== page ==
I stared in disbelief at the online advertisement for Starbucks products. As part of the famous coffee company’s “holiday” promotion they invited me to purchase an official Starbucks® 2014 Advent calendar that tracks the 25 days leading up to Christmas day.
If you’ve paid any attention to the “war on Christmas” in recent years, and if you’ve noticed how quickly most large companies act to distance themselves from any semblance of Christianity, perhaps you understand my amazement. Starbucks is not known for embracing Christian beliefs. Yet, here they are promoting the first coming of Jesus to the world. Kudos to Starbucks!
Maybe some people see Advent as a fairly neutral “holiday” celebration. Some celebrate it merely from tradition and are clueless as to its rich meaning. But we know better.
The word “advent” means “coming.” The traditional celebration of Advent points to the first coming of Jesus to this world, focusing on the anticipation for Messiah in the heart of every ancient Jewish worshiper and the fulfillment of God’s Old Testament promise of a Messiah for His people.
For the Christian, this is a time to keep the focus on Jesus daily in the middle of a season that keeps drawing our attention to material items. As we relive the unbridled anticipation of the Jews, the value of the Savior’s birth comes alive. But we know that His first birth is not the end of the story. Advent reminds us that He is coming again!
I did not grow up in church that recognized the Advent season. Churches with a more liturgical leaning have typically given attention to this annual celebration.
But as a young pastor I received a gift from an International Mission Board (IMB) missionary couple serving in Germany. I was the pastor of their home church at the time. So Warner and Roberta Bumgardner sent a very decorative, German Advent calendar to our family in 1979. I had heard of Advent but always brushed it aside as something only liturgical churches did. I learned it is a very popular tradition in Germany, the homeland of my family name.
I began a multi-year investigation into the history of the Advent tradition. The Internet was not available in those days, so basic, old-fashioned footwork was my method of research. The more I studied, the more I wondered why evangelicals were missing out on all of the rich meaning and pure joy of advent celebrations.
Pam and I began a tradition of celebrating Advent in our home with our son. For each day of the four-week Advent season, we met every evening for about 15 minutes. Each evening a new candle was lit in the long advent log on the mantle. As we came closer to Christmas day, the light in the room grew brighter.
From literature I found in my research, we developed short devotionals that focused on the scriptural prophecies leading to the day Emmanuel, the Light of the world, was born in Bethlehem.
This daily family time – at the busiest season of the year – developed into our most treasured aspect of the Christmas season.
We read the scriptures, we sang, we prayed, we lit candles and we enjoyed a daily family-building experience. Our hearts shifted from the secular to the spiritual.
That shift had an effect on our gifts to international missions. Each day of Advent as we prayed for people in our community, we also prayed for specific IMB missionaries by name. Sometimes we wrote them a note of encouragement.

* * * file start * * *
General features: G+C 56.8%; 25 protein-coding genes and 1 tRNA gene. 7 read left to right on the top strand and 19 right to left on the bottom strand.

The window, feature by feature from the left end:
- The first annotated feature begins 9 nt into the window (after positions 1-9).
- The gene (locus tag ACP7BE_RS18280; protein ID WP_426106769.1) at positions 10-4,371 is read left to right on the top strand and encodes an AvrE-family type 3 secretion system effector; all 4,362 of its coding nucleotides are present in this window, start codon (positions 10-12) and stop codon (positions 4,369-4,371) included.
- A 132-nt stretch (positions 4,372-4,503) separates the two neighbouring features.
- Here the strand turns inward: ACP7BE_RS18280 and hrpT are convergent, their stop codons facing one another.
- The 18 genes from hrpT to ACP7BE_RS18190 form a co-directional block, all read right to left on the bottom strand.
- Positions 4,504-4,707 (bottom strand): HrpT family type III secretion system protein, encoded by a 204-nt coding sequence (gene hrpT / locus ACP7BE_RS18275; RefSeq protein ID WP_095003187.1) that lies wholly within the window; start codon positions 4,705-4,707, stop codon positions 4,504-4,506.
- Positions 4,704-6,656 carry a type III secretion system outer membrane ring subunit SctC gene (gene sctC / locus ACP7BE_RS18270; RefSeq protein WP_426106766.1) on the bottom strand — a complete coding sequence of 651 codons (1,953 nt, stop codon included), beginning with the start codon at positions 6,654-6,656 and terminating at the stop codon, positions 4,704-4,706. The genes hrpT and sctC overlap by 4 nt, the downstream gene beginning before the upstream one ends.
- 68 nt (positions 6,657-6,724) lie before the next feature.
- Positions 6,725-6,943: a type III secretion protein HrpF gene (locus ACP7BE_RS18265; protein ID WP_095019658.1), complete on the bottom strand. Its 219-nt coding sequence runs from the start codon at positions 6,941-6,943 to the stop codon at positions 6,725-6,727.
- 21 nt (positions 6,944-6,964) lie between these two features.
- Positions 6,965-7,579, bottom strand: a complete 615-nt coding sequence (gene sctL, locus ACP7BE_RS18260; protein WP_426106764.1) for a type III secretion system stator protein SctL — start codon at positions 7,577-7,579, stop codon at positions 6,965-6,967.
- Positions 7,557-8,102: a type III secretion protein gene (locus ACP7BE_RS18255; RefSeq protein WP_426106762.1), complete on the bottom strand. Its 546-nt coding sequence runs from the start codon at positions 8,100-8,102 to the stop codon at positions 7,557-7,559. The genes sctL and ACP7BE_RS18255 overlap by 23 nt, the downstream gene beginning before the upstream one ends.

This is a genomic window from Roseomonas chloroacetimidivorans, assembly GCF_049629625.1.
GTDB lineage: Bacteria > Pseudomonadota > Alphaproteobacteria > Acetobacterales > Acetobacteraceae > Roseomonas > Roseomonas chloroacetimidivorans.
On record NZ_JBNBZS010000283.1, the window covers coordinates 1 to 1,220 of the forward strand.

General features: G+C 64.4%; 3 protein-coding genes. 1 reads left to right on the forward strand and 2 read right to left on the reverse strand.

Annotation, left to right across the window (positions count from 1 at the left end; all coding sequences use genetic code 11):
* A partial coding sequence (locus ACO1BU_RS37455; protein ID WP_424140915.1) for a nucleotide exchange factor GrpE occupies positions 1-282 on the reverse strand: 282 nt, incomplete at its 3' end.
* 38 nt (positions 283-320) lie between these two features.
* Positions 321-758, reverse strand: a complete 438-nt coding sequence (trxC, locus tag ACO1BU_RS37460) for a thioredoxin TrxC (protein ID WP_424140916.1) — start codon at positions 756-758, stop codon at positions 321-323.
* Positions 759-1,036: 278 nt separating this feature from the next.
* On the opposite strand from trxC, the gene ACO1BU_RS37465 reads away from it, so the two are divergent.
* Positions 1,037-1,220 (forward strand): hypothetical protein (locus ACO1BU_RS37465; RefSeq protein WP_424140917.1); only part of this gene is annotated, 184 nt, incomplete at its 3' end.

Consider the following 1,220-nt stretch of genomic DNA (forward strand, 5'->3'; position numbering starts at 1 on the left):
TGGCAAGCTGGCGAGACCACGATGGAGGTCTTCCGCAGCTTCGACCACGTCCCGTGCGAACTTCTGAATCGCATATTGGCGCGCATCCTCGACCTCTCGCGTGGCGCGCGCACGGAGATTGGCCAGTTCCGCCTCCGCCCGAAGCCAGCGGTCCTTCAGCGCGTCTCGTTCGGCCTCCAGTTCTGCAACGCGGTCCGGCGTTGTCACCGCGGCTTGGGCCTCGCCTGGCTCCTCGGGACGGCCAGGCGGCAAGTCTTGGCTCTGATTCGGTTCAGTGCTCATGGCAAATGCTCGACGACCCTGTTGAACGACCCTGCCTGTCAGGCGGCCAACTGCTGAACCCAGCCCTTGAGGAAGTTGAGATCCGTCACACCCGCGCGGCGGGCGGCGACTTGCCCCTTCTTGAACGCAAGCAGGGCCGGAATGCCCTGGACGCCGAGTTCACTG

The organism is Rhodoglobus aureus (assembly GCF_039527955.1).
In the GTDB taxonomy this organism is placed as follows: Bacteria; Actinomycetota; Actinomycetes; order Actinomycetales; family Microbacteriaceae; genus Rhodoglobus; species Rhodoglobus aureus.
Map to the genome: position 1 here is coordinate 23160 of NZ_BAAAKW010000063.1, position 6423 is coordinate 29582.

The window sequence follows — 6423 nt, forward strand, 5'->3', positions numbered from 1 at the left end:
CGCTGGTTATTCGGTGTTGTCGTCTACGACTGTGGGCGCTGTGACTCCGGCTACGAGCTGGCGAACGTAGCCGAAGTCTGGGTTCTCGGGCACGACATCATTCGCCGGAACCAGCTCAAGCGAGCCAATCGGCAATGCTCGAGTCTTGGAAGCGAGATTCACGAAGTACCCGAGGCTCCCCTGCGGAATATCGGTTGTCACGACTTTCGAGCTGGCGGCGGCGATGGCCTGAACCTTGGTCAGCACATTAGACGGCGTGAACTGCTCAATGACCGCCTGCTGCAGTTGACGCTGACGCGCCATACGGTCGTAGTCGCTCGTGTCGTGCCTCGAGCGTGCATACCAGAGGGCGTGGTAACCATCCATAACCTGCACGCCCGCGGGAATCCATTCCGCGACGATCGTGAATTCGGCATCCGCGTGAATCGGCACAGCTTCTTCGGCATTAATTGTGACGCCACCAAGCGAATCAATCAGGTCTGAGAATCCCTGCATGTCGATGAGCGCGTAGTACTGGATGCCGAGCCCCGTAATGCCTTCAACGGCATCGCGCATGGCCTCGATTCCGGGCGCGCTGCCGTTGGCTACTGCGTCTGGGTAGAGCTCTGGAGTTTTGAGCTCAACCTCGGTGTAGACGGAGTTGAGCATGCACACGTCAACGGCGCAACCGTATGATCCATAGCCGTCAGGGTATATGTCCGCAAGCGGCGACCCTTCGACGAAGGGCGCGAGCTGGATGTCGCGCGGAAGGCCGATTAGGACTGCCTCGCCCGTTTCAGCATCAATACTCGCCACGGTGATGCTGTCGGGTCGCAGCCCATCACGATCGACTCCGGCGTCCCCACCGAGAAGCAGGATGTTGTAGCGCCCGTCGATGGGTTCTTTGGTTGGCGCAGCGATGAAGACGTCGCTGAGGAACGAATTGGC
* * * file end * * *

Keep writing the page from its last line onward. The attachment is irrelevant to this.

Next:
But we also prayed for ourselves. We asked God to allow us to give more generously to the Lottie Moon Christmas Offering (LMCO). Our resources were small, but we thought “Why not ask God to guide the process of redirecting our priorities?” Why could we not give as much to international missions as we were giving to ourselves?
The daily Advent devotion slowly refocused our priorities until we were asking God, “Will you provide for us to give $1,000 to LMCO this year?” That was so far beyond our resources! There was no way that was going to happen on this pastor’s salary!
Would it surprise you to learn that God provided the amount we asked? Our young son was able to see God’s provision while the Father was shaping all of our hearts for the unreached of His world. It is impossible to describe how our family Advent celebration shaped every aspect of our lives forever, not the least of which is our giving to LMCO.
We shared our practices with others in the church, and many of them implemented it in their Christmas celebrations. The church began weaving the celebration of Advent into worship services. People came to Sunday School classes every week with exciting reports of how their family was blessed through daily Advent celebrations in their homes.
Year-by-year, the movement grew. The church’s MOPS (Mothers Of Preschoolers) ministry published a daily Advent family devotional guide. Our Lottie Moon offerings grew. Our attention was drawn to the birth of Jesus Christ.
In every church I served in the last 35 years, hundreds of families have personalized Advent celebrations in their homes.
The impact has been impressive. Our discovery of this very old Christmas tradition was remarkable. And maybe some of us have helped our children see the difference between the way the secular world celebrates Christmas and the way believers celebrate Christmas.
I believe this is one way we can respond to Milton Hollifield’s plea to disciple our families.
I also believe a family Advent celebration can make a big difference in our Great Commission assignment. Please read IMB President David Platt’s appeal in the Nov. 22 edition of the Biblical Recorder. Pray for our missionaries and pray that your family will give your largest gift to LMCO this year.
(EDITOR’S NOTE – Please share your Advent experiences with us. To learn more on how to make the most of the true meaning of Christmas, visit our Celebrating Advent page.)